CSS CSS Responsive Multi-Level Flat Menu Tutorial. HTMLBOY - Stop using the viewport meta tag (until you know how to use it) In the early years, when the smartphones came to Earth, they knew the Internet wasn’t prepared for them… so they expected every website to be around 1000px width (980px on the iPhone) and zoom out the website to fit into the screen.
And so the <meta name="viewport"> was created, basically to tell those smart dudes that your website was prepared for them. Nowadays, some popular front-end frameworks like HTML5 Boilerplate, Twitter Bootstrap and other pre-made templates include this meta tag by default –which is great for responsive web design, but very harmful for “traditional” web design. This is how it works. Briefly If you are not coding a responsive site, just don’t use any meta viewport. Any additional parameters in the content attribute usually screw up user’s experience.
EDIT: As Brad Frost correctly pointed out, you should also use the viewport meta if you are building a dedicated mobile site, so it’s not just for responsive sites. Responsive Web Layouts for Mobile Screens: Intro, Tips and Examples. Designers have it tougher now than before.
We not only have to design for stationary devices, but also mobile devices like the tablet and smartphones, and since we are talking about a lot of different screen sizes and resolutions here, it’s a huge task to shoulder. In light of this, responsive web design could be the best solution. It offers more than just a simple mobile template; instead, your entire site layout is designed to be flexible enough to fit into any possible screen resolution. Responsive design with a view full site link. A warranted preface on media queries and responsive design Does a responsive design with a view full site link really make sense?
As developers (and UI/UX designers) shouldn’t we be using the media queries to present information in a pleasant and effective manner for each and and every screen size? If you subscribe to the philosophy of ‘responsive design’, than yes. And I think those in support of the responsive approach, in general, assimilate. Take a look at Mashable, Disney and the Boston Globe. So what’s up? Get your CSS in order It’s common practice to put responsive CSS at the bottom of your style sheet.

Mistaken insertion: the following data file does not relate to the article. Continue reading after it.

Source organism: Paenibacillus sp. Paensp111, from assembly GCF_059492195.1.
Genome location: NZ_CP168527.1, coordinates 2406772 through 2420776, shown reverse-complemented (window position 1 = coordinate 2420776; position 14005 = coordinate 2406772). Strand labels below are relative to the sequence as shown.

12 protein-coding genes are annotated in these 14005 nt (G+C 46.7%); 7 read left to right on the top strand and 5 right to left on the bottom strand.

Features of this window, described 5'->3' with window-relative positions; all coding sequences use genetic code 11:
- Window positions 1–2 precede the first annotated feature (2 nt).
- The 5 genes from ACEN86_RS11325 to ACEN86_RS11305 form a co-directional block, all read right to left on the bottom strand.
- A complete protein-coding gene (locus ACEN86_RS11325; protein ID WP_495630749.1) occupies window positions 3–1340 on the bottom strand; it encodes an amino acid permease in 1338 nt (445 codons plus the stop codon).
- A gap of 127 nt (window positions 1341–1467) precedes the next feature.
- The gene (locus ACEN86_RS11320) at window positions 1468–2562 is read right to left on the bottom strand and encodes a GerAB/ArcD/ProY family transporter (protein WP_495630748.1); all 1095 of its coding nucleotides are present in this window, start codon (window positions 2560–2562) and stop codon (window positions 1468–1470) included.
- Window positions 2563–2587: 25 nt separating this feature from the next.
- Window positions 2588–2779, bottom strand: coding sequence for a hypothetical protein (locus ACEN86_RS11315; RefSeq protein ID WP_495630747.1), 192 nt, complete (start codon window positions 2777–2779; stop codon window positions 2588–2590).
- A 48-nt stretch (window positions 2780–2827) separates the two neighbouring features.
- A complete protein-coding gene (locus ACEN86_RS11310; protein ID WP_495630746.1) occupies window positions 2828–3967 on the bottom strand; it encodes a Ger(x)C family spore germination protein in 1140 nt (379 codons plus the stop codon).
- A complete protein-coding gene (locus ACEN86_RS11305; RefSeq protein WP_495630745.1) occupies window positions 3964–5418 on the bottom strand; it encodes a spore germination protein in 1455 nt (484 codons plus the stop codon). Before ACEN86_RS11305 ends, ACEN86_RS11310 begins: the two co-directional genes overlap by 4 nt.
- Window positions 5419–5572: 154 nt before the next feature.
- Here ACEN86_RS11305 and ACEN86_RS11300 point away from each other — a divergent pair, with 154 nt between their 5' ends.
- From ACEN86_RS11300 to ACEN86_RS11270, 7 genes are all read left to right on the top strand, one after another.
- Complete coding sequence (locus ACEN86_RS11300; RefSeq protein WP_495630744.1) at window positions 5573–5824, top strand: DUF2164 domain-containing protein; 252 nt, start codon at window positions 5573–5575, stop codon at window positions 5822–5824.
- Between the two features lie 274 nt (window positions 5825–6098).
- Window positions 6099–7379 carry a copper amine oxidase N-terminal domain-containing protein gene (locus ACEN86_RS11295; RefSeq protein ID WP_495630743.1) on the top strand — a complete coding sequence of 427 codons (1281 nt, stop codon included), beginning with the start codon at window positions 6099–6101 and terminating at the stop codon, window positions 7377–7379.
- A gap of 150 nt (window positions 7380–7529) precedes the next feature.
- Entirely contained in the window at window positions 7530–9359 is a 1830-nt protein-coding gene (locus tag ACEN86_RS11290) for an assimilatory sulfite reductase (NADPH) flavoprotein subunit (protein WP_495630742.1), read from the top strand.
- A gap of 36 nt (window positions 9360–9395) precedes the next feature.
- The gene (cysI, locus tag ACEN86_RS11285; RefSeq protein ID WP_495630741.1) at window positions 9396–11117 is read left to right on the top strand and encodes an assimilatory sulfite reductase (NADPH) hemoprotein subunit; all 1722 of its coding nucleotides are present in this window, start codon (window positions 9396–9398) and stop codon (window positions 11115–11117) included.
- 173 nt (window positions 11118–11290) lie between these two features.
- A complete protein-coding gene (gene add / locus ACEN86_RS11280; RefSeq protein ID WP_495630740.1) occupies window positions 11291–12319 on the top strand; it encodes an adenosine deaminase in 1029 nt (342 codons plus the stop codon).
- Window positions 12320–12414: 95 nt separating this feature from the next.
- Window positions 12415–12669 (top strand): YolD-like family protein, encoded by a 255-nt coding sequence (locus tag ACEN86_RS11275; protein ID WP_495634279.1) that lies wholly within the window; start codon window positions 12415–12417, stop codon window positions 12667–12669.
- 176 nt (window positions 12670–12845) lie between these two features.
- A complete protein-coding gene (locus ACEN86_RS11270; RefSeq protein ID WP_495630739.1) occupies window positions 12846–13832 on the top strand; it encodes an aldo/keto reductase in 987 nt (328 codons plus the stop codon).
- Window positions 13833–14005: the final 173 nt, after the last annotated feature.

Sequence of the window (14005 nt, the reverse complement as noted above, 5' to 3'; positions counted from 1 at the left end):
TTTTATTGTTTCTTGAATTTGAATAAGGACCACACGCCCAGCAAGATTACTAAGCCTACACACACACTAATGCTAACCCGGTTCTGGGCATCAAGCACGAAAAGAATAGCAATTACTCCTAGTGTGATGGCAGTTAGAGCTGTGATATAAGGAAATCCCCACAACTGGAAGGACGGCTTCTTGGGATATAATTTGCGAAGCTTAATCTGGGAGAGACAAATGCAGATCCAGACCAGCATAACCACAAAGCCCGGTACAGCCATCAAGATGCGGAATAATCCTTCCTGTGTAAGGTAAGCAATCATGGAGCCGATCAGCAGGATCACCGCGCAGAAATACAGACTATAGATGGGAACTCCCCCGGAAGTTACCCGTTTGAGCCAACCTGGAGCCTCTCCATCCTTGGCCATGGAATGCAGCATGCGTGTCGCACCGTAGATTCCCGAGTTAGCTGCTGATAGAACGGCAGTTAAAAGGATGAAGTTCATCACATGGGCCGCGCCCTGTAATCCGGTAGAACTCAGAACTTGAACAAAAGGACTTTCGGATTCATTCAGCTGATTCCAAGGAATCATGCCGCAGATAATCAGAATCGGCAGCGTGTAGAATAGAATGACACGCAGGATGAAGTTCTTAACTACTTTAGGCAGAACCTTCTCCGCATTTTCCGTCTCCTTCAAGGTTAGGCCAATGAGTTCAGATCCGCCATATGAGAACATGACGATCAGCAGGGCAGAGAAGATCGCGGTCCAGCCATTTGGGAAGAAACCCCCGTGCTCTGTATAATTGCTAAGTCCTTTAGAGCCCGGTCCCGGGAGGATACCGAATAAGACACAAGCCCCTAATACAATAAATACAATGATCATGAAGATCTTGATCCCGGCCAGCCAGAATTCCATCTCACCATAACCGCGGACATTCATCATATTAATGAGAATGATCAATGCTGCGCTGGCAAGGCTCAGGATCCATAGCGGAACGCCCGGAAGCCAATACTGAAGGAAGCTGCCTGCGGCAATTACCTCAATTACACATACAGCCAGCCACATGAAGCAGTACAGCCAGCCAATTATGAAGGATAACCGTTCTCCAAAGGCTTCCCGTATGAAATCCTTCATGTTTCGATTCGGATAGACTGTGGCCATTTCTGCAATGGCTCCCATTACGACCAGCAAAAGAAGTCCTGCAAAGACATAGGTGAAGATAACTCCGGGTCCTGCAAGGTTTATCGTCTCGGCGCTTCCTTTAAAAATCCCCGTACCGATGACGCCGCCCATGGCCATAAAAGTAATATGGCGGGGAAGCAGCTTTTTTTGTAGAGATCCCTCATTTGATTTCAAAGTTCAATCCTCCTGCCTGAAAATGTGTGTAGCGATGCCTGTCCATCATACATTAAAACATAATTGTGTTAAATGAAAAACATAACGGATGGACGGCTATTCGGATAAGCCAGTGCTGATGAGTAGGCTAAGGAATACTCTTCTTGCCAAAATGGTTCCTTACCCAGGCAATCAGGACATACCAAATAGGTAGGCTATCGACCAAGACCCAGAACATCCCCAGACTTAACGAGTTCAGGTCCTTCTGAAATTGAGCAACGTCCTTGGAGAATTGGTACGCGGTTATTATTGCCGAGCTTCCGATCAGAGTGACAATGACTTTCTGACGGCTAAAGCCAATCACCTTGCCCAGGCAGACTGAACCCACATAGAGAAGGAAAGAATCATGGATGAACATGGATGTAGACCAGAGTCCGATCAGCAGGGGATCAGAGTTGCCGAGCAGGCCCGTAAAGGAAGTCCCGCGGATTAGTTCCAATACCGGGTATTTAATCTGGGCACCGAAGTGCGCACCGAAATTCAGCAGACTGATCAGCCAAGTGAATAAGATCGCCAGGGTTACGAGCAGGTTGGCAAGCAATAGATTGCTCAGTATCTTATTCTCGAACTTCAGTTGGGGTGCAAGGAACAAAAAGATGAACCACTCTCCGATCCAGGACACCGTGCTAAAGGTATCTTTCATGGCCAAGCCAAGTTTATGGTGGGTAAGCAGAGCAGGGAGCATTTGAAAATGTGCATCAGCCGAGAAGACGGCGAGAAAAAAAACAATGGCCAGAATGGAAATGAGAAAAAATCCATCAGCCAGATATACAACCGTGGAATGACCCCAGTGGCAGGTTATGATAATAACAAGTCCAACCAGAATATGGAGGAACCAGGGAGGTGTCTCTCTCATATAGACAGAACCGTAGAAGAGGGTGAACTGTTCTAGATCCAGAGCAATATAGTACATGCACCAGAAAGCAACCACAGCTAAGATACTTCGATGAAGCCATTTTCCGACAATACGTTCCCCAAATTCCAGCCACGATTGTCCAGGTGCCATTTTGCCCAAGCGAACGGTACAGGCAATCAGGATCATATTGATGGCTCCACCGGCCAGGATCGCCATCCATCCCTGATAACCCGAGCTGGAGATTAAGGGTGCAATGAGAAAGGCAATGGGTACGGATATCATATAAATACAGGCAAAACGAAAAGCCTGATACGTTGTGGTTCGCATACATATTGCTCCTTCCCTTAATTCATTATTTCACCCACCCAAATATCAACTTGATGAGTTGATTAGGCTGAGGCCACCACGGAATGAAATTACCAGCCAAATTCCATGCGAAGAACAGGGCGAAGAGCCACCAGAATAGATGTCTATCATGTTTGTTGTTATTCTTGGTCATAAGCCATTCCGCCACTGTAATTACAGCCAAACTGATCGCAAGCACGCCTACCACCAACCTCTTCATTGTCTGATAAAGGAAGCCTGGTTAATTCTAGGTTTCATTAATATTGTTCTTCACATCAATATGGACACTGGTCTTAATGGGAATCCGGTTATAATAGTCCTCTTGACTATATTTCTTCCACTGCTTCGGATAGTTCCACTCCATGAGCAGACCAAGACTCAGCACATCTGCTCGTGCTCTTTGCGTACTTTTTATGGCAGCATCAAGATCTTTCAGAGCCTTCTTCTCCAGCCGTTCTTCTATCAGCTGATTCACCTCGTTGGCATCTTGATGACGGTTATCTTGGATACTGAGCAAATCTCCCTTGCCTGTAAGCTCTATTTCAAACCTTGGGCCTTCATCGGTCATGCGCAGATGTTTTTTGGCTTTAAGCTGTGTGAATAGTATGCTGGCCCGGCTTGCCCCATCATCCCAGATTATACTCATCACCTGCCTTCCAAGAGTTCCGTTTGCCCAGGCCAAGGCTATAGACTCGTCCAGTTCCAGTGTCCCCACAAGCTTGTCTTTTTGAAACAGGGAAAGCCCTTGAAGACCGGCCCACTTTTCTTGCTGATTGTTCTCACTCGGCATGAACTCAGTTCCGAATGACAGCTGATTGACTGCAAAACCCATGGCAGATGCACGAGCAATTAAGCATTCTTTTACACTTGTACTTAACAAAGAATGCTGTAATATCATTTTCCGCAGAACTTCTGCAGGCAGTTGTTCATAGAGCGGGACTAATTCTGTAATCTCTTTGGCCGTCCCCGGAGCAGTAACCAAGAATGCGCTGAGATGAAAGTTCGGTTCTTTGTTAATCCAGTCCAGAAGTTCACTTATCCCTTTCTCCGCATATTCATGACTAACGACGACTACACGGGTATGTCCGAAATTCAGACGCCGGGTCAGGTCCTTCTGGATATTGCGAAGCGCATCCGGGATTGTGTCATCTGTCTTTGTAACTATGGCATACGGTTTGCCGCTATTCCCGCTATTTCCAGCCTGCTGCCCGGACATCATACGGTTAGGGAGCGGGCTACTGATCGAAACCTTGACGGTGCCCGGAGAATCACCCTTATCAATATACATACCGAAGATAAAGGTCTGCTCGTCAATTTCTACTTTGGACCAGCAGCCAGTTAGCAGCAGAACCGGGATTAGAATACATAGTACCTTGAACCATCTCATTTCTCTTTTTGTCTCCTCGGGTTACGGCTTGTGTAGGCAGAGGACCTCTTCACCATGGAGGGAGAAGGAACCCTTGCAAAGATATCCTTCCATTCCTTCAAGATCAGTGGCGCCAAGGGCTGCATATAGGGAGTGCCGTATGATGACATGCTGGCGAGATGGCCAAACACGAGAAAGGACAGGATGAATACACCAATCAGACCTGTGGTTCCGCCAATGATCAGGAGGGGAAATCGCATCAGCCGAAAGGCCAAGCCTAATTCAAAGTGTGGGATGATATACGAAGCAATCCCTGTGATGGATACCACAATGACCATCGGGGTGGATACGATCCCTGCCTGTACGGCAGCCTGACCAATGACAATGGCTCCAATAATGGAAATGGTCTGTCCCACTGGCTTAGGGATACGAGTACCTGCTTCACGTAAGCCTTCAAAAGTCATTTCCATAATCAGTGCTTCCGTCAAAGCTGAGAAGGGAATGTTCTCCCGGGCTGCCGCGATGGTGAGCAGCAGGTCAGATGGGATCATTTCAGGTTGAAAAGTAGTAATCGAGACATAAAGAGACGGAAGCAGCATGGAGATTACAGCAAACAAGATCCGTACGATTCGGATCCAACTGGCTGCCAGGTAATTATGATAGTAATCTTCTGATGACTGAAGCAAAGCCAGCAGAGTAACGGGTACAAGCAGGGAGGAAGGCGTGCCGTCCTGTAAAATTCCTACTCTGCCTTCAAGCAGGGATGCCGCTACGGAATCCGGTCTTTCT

Add link to “view full site” Nothing fancy here. I absolutely positioned it at the top of every page. Display none? Remove responsive design, change viewport and store prefs in HTML5 storage We have three ‘things’ to tackle here. So, get the responsive style sheet and the meta viewport tag. See it in action. Responsive Web Design just got Easier with the Responsive Grid System. Media Query-less Design, Content-based Breakpoints & Tweakpoints - dmolsen.com.
This post is a follow-up to Lessons Learned Building the New dmolsen.com: Static, A Performance Budget, Sass & SVG.
The previous post focused on my technical choices in the re-design of dmolsen.com. This post focuses on my design choices. I had two popular quotes floating around in my head as I moved my design for the new dmolsen.com from the sketchpad to the browser. The first quote was from Bryan Rieger (@bryanrieger): The second quote was from Stephen Hay (@stephenhay) (sorry, I could only find Brad's version of the quote): Android and Iphone - modern css media queries. CSS Responsive Breakpoints & Media Queries. 29-Aug-2012 Adaptations Tutorials Home | Adaptations Home | Adaptations Examples PVII Adaptations produces responsive Web pages that automatically adjust to the size of the browser window or the type of device being used.
It even adapts to the orientation—portrait or landscape—of your mobile device. The adaptable and responsive nature of Adaptations is driven by CSS3 Media Queries, which allow us to tailor the layout based upon parameters expressed in each query. Each Adaptations page you create is linked to a core CSS file and a response CSS file. When you visit a website with a mobile browser, your device will assume that you're viewing a traditional Web page and that you want to see pretty much the whole page—not just the top left edge. This tag tells your mobile device, no matter the brand, to display your Web page according to its physical viewport size, as if the page were actually designed to fit, which in the case of a PVII Adaptations, it is.
Media Queries for Standard Devices. If you think responsive's simple, I feel bad for you son.
We got 99 viewports, but the iPhone's just one. —Josh Brewer, March 10, 2010. How to build a responsive HTML5 website - a step by step tutorial. Rating: 8.6/10 (1247 votes cast) Required knowledge level: intermediate In this responsive web design tutorial we will create an awesome responsive HTML5 website starting from scratch.
I tried to include as many different features as possible, so we will be dealing with a jQuery slider, CSS3 transitions and animations, CSS Media Queries and so on. This part of the tutorial will show you the HTML structure and the required scripts in a step by step tutorial.